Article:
Germany – German wines have historically been mostly white, made from Riesling grapes more suited to the northern climate. German wines are produced around the Rhine and its tributaries, and the vineyards are sheltered by mountains so steep that while they catch the most sunlight, they are difficult to harvest mechanically. Germany’s 13 regions include Ahr, Baden, Franken, Hessische Bergstrasse, Mittelrhein, Mosel-Saar-Ruwer, Nahe, Pfalz, Rheingau, Rheinhessen, Saale-Unstrut, Sächsische Weinstrasse and Württemberg.
South Africa – Cape Town is the trailhead of the South African vineyards. The local wine industry has become a global force, producing approximately 3% of the world’s wine production, ranking as 9th largest producer in the world. New wineries are opening at a fast clip. Pinot Noir and Reisling varietals are predominant.
But this list is far from comprehensive. Chile, Spain, Portugal and dozens of other countries have robust wine economies where local vineyards have adapted varietals to changing climates and soil conditions.
Tell your travel consultant if you would prefer to travel independently or with a fully-guided tour group. In an independent setting, your agent will create an itinerary of wineries to tour, as well as any special events to attend, transportation, and lodging. You will then be on your own to follow the itinerary, which offers a great deal of flexibility.
A fully-guided tour provides you and other travelers with a knowledge-packed tour of the wine region. You will not have to worry about transportation, and the itinerary will include fixed times to visit wineries and other attractions as well as some free time to enjoy the wineries on your own. A fully-guided tour is an excellent choice for those who are going to regions so large that the options can be overwhelming, or for those who would rather leave transportation and other logistics to someone else. In addition, most tour companies provide a multilingual tour guide able to speak both English and the language of the region.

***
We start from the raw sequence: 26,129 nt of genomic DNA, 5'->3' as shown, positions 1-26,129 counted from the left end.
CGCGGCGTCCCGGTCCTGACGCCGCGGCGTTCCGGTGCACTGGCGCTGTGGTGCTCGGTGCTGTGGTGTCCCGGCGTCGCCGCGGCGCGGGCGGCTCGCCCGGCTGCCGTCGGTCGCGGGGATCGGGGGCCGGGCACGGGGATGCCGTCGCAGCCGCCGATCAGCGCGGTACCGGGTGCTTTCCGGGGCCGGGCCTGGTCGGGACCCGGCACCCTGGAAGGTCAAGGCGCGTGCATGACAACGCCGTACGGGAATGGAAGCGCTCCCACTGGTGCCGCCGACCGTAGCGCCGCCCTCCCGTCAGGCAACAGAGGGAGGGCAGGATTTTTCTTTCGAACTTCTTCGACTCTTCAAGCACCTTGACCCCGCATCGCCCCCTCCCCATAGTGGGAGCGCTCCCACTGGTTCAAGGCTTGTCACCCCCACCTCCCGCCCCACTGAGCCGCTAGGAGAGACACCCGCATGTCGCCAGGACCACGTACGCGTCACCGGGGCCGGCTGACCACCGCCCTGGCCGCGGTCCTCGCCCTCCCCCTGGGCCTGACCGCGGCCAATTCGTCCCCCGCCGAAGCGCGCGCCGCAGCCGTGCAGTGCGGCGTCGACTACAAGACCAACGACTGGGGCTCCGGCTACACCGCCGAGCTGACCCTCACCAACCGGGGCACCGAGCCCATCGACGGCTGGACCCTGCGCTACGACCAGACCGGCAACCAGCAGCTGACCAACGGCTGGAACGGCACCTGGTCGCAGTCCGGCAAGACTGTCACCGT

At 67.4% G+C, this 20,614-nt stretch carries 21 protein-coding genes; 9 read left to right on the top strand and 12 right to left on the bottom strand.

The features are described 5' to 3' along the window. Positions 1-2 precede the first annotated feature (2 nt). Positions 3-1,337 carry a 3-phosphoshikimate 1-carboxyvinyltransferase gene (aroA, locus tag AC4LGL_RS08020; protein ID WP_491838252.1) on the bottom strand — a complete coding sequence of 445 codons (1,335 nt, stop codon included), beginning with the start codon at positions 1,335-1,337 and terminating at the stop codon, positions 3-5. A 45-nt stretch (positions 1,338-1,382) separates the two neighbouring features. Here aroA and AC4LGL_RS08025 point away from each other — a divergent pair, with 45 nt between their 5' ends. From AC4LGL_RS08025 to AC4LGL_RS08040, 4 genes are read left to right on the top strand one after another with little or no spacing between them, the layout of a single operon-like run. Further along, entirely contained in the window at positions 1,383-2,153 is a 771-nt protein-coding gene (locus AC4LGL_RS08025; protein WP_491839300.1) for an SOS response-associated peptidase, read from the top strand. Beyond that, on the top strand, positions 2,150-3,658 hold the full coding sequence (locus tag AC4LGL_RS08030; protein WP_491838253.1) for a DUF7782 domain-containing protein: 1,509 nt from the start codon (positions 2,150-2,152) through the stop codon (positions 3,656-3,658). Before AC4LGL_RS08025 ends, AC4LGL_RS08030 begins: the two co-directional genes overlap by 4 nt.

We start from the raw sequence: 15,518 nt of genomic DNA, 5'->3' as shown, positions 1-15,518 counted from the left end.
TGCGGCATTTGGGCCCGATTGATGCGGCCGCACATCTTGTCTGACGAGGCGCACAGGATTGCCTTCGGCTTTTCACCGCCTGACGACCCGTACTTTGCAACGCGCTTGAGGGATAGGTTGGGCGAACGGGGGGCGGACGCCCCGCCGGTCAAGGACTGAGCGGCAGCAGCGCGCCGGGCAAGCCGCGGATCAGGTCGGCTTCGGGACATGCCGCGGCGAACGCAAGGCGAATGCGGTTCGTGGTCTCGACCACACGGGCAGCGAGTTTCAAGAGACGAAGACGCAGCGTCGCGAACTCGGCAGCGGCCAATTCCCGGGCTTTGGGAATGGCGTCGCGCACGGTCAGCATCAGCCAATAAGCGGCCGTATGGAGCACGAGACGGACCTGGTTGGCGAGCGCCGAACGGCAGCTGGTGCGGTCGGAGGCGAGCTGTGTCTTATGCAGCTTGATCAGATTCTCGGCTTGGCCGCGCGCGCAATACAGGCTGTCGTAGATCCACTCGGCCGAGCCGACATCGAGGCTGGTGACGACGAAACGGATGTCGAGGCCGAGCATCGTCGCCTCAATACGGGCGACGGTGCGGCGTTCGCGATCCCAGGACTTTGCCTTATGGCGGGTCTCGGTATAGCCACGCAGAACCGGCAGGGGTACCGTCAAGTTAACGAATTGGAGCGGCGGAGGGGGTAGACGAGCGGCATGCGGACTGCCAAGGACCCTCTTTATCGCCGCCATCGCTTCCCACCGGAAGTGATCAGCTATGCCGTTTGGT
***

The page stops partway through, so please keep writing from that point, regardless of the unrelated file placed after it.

Remember, too, that you can travel a little more creatively. Hike or bike your way through wine country, and have an experience you could never get from a car or bus!
Prepare for your journey by reading about the region and its wines. Your travel consultant will obtain any materials from your tour operator to assist your studies, including maps, itineraries or brochures. If you’re going to a region where you don’t speak the language, learn a few choice phrases in the language before you go as a courtesy to your hosts.
If you are planning to purchase a lot of wine while you are on your trip and want to ship it back home, research your home’s laws concerning importing alcohol from outside the country. Your wine could sit in customs for days or weeks before delivery, and in the heat of summer, wines could go bad while they are waiting to be delivered.
Many of the great wine regions offer seasonal festivals when it is time to bring out the new wines. Bigger wineries will hold their own festivals, while smaller wineries will often team with others in the region and have a festival where guests can taste the new offerings from all of the wineries in the same location. Travelers who time their wine tours right have a chance to experience a true cultural celebration. Many wine regions also offer activities such as spas, cooking classes, museums, arts and crafts festivals, music festivals and other events – just ask your agent what’s available.
Most wine regions also offer restaurants that showcase both local cuisine and wineries. Also note the growing trend for restaurants that allow you to bring a bottle of your own – visit wineries during the day and choose a favorite bottle or two to enjoy with your meal in the evening.
It’s impossible to come away from a wine tour without also getting a lesson in local culture. Most winery owners are not only passionate about their wine; they are also passionate about the land and region that supports their lifestyle. It is not unusual to hear about an immigrant family that bought a piece of property years ago and was told by their neighbors that they could never operate a successful winery on the land – and who eventually proved them wrong.
Those who choose a wine tour come away with much more than just a few new bottles of wine. They leave having experienced a deeper cultural appreciation of wine and those who make it.
What are you waiting for? Contact R and B International Travel and get started.